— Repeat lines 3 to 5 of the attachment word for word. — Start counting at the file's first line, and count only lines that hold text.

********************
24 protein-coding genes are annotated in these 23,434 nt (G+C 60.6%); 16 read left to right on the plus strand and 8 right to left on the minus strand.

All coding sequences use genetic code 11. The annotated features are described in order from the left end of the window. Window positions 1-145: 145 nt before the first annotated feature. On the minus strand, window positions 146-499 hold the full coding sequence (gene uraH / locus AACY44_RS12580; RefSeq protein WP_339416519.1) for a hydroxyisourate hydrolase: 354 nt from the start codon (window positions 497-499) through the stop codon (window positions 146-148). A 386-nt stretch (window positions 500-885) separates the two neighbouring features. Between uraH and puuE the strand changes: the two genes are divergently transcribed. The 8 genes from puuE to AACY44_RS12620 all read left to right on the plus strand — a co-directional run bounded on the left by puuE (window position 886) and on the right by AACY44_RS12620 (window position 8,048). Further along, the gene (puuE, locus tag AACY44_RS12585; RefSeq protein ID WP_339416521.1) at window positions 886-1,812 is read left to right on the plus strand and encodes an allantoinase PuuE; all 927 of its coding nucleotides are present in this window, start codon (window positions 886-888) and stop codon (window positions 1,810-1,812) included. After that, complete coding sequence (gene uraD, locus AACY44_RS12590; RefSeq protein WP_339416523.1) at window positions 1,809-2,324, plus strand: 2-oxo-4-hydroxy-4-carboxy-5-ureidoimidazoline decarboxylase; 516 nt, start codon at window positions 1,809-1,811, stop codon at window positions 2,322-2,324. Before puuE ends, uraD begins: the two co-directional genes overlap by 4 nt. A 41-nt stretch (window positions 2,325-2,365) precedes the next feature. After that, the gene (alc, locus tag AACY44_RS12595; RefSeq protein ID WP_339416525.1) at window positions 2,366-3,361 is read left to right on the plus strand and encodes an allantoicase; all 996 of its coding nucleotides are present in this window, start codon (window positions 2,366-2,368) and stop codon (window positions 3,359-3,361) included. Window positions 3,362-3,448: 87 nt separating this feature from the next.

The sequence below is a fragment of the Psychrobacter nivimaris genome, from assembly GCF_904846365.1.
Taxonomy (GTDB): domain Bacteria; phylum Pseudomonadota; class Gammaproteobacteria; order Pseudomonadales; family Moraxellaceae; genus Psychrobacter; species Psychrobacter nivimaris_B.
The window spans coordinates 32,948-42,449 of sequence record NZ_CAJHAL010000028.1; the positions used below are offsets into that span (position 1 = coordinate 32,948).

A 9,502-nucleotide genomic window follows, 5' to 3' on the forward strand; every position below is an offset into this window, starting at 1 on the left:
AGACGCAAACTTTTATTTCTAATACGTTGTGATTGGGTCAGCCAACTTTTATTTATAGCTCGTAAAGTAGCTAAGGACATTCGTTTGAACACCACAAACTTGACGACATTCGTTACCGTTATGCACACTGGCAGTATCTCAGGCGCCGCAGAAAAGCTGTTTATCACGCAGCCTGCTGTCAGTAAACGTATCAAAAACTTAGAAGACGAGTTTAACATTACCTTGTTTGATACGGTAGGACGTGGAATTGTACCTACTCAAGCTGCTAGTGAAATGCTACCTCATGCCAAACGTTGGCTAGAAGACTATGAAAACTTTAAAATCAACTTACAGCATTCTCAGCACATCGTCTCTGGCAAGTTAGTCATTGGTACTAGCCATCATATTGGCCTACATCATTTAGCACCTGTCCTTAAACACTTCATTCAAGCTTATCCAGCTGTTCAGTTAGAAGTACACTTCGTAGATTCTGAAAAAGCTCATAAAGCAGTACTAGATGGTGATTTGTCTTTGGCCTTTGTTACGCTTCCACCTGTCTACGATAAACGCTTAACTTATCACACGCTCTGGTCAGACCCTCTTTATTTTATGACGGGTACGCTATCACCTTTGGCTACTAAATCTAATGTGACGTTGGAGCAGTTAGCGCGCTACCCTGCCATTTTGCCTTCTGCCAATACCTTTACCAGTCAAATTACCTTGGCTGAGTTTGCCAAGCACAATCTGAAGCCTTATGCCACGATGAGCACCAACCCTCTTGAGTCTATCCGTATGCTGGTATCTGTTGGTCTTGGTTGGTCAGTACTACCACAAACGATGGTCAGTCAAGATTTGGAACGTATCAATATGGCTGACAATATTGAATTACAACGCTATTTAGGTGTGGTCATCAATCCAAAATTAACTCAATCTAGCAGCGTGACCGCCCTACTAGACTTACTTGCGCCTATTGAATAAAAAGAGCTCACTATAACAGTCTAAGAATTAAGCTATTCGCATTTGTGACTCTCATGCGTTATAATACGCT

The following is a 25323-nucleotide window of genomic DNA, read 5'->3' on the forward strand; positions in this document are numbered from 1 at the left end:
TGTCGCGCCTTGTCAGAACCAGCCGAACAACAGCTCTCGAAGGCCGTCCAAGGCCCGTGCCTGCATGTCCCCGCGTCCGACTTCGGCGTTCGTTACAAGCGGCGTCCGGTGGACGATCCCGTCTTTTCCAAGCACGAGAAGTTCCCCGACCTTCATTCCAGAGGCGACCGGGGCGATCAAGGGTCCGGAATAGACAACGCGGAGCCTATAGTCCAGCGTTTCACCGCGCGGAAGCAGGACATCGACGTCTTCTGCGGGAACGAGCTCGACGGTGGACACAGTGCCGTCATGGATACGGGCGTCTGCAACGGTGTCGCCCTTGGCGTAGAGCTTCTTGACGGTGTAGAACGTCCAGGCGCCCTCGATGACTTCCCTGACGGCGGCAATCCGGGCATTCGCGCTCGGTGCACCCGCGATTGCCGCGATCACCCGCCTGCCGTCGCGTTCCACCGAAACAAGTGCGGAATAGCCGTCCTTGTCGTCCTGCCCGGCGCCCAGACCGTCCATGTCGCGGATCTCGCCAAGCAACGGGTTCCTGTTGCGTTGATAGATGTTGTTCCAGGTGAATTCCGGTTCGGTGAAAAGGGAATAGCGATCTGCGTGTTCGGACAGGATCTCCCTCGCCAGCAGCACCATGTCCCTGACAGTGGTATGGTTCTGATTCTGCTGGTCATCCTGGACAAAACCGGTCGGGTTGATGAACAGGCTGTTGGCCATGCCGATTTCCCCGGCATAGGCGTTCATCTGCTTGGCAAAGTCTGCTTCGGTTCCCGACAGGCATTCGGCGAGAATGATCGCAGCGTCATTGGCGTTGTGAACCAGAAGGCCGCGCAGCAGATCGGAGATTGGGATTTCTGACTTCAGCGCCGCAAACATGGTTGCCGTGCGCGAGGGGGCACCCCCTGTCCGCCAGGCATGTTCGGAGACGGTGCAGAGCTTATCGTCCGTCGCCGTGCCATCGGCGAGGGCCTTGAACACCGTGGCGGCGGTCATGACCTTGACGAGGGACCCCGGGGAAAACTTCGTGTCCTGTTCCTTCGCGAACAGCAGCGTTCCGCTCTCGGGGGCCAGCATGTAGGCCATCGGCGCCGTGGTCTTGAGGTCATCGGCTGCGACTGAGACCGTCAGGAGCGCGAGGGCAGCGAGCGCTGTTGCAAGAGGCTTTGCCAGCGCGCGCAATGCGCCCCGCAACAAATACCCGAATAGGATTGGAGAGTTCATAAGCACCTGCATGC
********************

The sequence below is a fragment of the Psychrobacter nivimaris genome, from assembly GCF_904846365.1.
Taxonomy (GTDB): domain Bacteria; phylum Pseudomonadota; class Gammaproteobacteria; order Pseudomonadales; family Moraxellaceae; genus Psychrobacter; species Psychrobacter nivimaris_B.
The window spans coordinates 32,948-42,449 of sequence record NZ_CAJHAL010000028.1; the positions used below are offsets into that span (position 1 = coordinate 32,948).